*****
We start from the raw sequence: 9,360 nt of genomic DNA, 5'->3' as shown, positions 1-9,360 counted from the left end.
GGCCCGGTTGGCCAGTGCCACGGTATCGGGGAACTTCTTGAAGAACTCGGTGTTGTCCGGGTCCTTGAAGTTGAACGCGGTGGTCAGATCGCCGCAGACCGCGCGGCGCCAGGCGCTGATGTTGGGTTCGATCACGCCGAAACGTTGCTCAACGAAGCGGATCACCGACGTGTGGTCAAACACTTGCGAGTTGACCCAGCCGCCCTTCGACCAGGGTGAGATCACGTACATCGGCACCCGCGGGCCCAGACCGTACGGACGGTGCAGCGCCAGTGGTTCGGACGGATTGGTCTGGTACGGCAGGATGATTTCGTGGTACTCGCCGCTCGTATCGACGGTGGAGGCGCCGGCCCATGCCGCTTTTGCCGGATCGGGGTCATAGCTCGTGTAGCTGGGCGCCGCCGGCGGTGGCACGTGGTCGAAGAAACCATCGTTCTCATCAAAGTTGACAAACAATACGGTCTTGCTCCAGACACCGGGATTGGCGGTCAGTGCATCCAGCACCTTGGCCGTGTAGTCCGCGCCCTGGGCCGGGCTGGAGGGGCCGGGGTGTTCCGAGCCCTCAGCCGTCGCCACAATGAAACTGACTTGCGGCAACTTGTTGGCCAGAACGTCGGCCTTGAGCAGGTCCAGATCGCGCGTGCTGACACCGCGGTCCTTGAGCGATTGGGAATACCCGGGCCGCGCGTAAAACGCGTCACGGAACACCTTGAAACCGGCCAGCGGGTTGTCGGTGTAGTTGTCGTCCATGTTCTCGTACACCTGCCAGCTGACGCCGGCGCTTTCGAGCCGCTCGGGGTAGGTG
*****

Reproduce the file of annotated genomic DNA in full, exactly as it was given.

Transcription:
We start from the raw sequence: 9,360 nt of genomic DNA, 5'->3' as shown, positions 1-9,360 counted from the left end.
GGCCCGGTTGGCCAGTGCCACGGTATCGGGGAACTTCTTGAAGAACTCGGTGTTGTCCGGGTCCTTGAAGTTGAACGCGGTGGTCAGATCGCCGCAGACCGCGCGGCGCCAGGCGCTGATGTTGGGTTCGATCACGCCGAAACGTTGCTCAACGAAGCGGATCACCGACGTGTGGTCAAACACTTGCGAGTTGACCCAGCCGCCCTTCGACCAGGGTGAGATCACGTACATCGGCACCCGCGGGCCCAGACCGTACGGACGGTGCAGCGCCAGTGGTTCGGACGGATTGGTCTGGTACGGCAGGATGATTTCGTGGTACTCGCCGCTCGTATCGACGGTGGAGGCGCCGGCCCATGCCGCTTTTGCCGGATCGGGGTCATAGCTCGTGTAGCTGGGCGCCGCCGGCGGTGGCACGTGGTCGAAGAAACCATCGTTCTCATCAAAGTTGACAAACAATACGGTCTTGCTCCAGACACCGGGATTGGCGGTCAGTGCATCCAGCACCTTGGCCGTGTAGTCCGCGCCCTGGGCCGGGCTGGAGGGGCCGGGGTGTTCCGAGCCCTCAGCCGTCGCCACAATGAAACTGACTTGCGGCAACTTGTTGGCCAGAACGTCGGCCTTGAGCAGGTCCAGATCGCGCGTGCTGACACCGCGGTCCTTGAGCGATTGGGAATACCCGGGCCGCGCGTAAAACGCGTCACGGAACACCTTGAAACCGGCCAGCGGGTTGTCGGTGTAGTTGTCGTCCATGTTCTCGTACACCTGCCAGCTGACGCCGGCGCTTTCGAGCCGCTCGGGGTAGGTG